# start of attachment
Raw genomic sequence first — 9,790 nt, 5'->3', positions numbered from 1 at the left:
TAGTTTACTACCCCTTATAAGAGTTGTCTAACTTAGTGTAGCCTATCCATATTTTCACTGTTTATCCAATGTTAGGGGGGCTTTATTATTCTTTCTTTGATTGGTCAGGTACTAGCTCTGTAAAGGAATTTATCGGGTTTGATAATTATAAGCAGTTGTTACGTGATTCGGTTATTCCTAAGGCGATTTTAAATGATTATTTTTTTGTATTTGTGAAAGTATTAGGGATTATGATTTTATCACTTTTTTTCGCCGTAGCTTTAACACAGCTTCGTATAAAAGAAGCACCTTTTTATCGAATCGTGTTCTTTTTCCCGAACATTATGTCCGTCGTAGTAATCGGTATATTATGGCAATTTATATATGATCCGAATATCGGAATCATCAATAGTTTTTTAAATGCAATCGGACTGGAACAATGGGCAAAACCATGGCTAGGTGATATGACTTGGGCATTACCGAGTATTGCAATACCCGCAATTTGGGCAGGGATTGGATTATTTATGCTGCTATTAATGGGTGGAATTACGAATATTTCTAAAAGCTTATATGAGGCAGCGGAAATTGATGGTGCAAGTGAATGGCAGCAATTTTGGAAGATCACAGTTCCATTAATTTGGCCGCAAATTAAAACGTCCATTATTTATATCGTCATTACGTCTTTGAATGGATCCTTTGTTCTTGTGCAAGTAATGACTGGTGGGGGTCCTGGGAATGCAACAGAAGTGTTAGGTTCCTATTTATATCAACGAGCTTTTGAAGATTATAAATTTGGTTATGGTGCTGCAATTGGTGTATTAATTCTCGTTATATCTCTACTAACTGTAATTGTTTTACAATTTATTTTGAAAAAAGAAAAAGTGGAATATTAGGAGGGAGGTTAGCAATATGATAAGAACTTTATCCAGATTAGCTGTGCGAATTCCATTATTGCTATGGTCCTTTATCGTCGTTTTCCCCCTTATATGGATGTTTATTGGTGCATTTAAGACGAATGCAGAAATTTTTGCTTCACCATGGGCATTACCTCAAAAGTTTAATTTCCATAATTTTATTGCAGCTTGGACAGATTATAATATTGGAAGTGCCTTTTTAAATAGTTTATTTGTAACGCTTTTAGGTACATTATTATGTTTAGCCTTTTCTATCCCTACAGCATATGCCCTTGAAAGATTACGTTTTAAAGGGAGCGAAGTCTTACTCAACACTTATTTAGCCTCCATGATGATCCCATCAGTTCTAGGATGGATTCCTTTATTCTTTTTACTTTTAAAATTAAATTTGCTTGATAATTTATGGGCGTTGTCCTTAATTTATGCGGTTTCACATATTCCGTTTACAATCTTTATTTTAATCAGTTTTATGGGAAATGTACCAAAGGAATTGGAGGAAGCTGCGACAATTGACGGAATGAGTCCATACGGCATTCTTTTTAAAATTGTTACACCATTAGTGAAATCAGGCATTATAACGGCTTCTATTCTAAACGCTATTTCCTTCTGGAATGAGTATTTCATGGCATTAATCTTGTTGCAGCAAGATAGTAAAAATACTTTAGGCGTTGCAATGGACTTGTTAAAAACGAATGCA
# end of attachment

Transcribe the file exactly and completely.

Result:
Raw genomic sequence first — 9,790 nt, 5'->3', positions numbered from 1 at the left:
TAGTTTACTACCCCTTATAAGAGTTGTCTAACTTAGTGTAGCCTATCCATATTTTCACTGTTTATCCAATGTTAGGGGGGCTTTATTATTCTTTCTTTGATTGGTCAGGTACTAGCTCTGTAAAGGAATTTATCGGGTTTGATAATTATAAGCAGTTGTTACGTGATTCGGTTATTCCTAAGGCGATTTTAAATGATTATTTTTTTGTATTTGTGAAAGTATTAGGGATTATGATTTTATCACTTTTTTTCGCCGTAGCTTTAACACAGCTTCGTATAAAAGAAGCACCTTTTTATCGAATCGTGTTCTTTTTCCCGAACATTATGTCCGTCGTAGTAATCGGTATATTATGGCAATTTATATATGATCCGAATATCGGAATCATCAATAGTTTTTTAAATGCAATCGGACTGGAACAATGGGCAAAACCATGGCTAGGTGATATGACTTGGGCATTACCGAGTATTGCAATACCCGCAATTTGGGCAGGGATTGGATTATTTATGCTGCTATTAATGGGTGGAATTACGAATATTTCTAAAAGCTTATATGAGGCAGCGGAAATTGATGGTGCAAGTGAATGGCAGCAATTTTGGAAGATCACAGTTCCATTAATTTGGCCGCAAATTAAAACGTCCATTATTTATATCGTCATTACGTCTTTGAATGGATCCTTTGTTCTTGTGCAAGTAATGACTGGTGGGGGTCCTGGGAATGCAACAGAAGTGTTAGGTTCCTATTTATATCAACGAGCTTTTGAAGATTATAAATTTGGTTATGGTGCTGCAATTGGTGTATTAATTCTCGTTATATCTCTACTAACTGTAATTGTTTTACAATTTATTTTGAAAAAAGAAAAAGTGGAATATTAGGAGGGAGGTTAGCAATATGATAAGAACTTTATCCAGATTAGCTGTGCGAATTCCATTATTGCTATGGTCCTTTATCGTCGTTTTCCCCCTTATATGGATGTTTATTGGTGCATTTAAGACGAATGCAGAAATTTTTGCTTCACCATGGGCATTACCTCAAAAGTTTAATTTCCATAATTTTATTGCAGCTTGGACAGATTATAATATTGGAAGTGCCTTTTTAAATAGTTTATTTGTAACGCTTTTAGGTACATTATTATGTTTAGCCTTTTCTATCCCTACAGCATATGCCCTTGAAAGATTACGTTTTAAAGGGAGCGAAGTCTTACTCAACACTTATTTAGCCTCCATGATGATCCCATCAGTTCTAGGATGGATTCCTTTATTCTTTTTACTTTTAAAATTAAATTTGCTTGATAATTTATGGGCGTTGTCCTTAATTTATGCGGTTTCACATATTCCGTTTACAATCTTTATTTTAATCAGTTTTATGGGAAATGTACCAAAGGAATTGGAGGAAGCTGCGACAATTGACGGAATGAGTCCATACGGCATTCTTTTTAAAATTGTTACACCATTAGTGAAATCAGGCATTATAACGGCTTCTATTCTAAACGCTATTTCCTTCTGGAATGAGTATTTCATGGCATTAATCTTGTTGCAGCAAGATAGTAAAAATACTTTAGGCGTTGCAATGGACTTGTTAAAAACGAATGCA